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About supernovasky

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    Germantown, MD

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  1. This is going to kill several times more people than the flu, in a fraction of the time, WHILE we are under intense stay at home orders. Insane to imagine what this thing could do if allowed to run completely rampant.
  2. I think we are being mired in the details. Ultimately, we are arguing over adding a new cause of death as bad as cancer this year or several times worse. Its bad no matter what. It could have been better, but here we are and we will be here a long time.
  3. “Mankind’s greatest failure is it’s inability to understand the exponential function.” - Prof Albert Bartlett Every country, ours included, thought it couldn’t get that bad. Well almost every country. Singapore, South Korea, Japan all were on top of their stuff and stockpiled.
  4. We’ll see. As of right now we are easily heading towards a few hundred thousand deaths, loss of icu capacity, and the highest per capita infection of any country if trends continue. I mean... we aren’t all shut down for nothing, and we’re going to be this way for a long time while many people die.
  5. I’m not so sure of that. Let’s hope we don’t but we are still running behind Europe. They hit their vent capacities and their rates shot up. Some states are already seeing pretty high mortality rates, including my home state of Louisiana.
  6. So the US is about to run out of drugs required to run ventilators.
  7. Mortality rates are kind of useless to speculate over at this point. This is not a rate problem but a capacity problem. Even a novel flu with a mortality rate of .1% can strain the health care system. A coronavirus with no immunity and a mortality rate of 0.6-0.7% (true, infection based) is catastrophic. On top of that, once the medical system is adequately wrecked, the mortality rate shoots up. When ventilators no longer are available, more people die. Right now on a daily basis, COVID is the 3rd largest killer. In the next few days on a daily basis, it will be the largest, surpassing heart disease in this country: On top of all of this is the chemotherapy being delayed, the drug supply shortages, the less and less ICU capacity to handle strokes and heart attacks, etc. Quibbling over death rates Being 0.7 or 3.4 in a pandemic is next to useless - when all is said and done we will be able to look back and calculate it properly.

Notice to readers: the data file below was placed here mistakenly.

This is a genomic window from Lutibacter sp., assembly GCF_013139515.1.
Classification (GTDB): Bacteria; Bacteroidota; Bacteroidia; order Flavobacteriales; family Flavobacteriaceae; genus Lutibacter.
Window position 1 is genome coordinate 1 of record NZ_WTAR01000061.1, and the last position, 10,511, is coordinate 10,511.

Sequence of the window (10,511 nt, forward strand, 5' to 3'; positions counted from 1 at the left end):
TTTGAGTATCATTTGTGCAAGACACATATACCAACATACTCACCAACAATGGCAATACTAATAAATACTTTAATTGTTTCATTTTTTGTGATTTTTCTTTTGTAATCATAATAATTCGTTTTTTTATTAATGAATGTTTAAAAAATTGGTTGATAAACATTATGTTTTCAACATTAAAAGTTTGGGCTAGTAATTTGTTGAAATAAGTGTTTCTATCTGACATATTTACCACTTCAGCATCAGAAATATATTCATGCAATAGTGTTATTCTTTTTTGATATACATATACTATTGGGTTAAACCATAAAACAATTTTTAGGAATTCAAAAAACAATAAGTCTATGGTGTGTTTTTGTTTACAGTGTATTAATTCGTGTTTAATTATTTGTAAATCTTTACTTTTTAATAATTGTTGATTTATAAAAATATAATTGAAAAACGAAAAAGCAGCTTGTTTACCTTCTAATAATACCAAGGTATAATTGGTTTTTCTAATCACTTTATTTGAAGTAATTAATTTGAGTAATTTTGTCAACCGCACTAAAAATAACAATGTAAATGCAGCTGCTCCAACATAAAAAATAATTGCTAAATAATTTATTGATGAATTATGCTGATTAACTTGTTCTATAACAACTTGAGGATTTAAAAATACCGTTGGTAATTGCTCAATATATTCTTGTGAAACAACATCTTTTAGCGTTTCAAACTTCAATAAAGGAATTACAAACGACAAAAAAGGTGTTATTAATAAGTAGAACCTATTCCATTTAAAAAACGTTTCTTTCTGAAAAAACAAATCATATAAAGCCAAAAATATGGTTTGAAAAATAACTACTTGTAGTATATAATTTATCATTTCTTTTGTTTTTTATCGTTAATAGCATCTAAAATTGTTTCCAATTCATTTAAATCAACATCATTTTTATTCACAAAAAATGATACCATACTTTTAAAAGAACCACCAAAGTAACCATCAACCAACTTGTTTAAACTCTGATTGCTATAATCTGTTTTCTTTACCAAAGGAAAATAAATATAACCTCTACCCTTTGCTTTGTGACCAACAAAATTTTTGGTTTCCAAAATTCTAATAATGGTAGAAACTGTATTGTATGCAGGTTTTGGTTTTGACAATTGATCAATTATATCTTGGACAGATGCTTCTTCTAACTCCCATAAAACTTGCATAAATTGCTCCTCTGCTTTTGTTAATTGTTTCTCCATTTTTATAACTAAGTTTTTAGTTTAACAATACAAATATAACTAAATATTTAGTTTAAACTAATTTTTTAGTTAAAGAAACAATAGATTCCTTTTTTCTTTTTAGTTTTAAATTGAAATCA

8. US. Going to be the deadliest day by far.
  9. 1315 deaths and climbing today. It's going to be bad.
  10. We'll be more prepared next time, I truly believe that. Testing will be there enough to contact trace properly.
  11. The biggest barrier to a vaccine is safety. If safety "red tape" gets cut, I'm not taking the vaccine. Vaccines are safe because they go through massive clinical trials. A rushed vaccine can absolutely have negative consequences, and has had negative consequences in the past with other vaccines that didn't go through extensive testing. That + mass production is definitely the barrier to it getting in in under a year.
  12. I don't doubt for a second we'll surpass all of those.
  13. Just to add, what it does NOT mean is that we are even close to "beating this", rather we are heading towards achieving a pause in the explosive growth phase and stabilizing our cases/day.
  14. There's a lot to be hopeful with this chart. Log charts allow you to see if exponential growth is occurring. The exponential phase has decelerated tremendously. That's an absolute result of measures that have been taken in the last few weeks, and expected. However, it doesn't mean that growth isn't occurring. Rather, that growth isn't as fast, percentage wise, as it was earlier in this disease. It's a good thing. If the curve flattens the way it looks above, it's going to take us a while to get to 1,000,000 cases.
  15. Because we all need some good COVID news, it appears the curve is actually flattening on a log chart over the last 6 days nationwide. This bodes well and shows that staying at home works.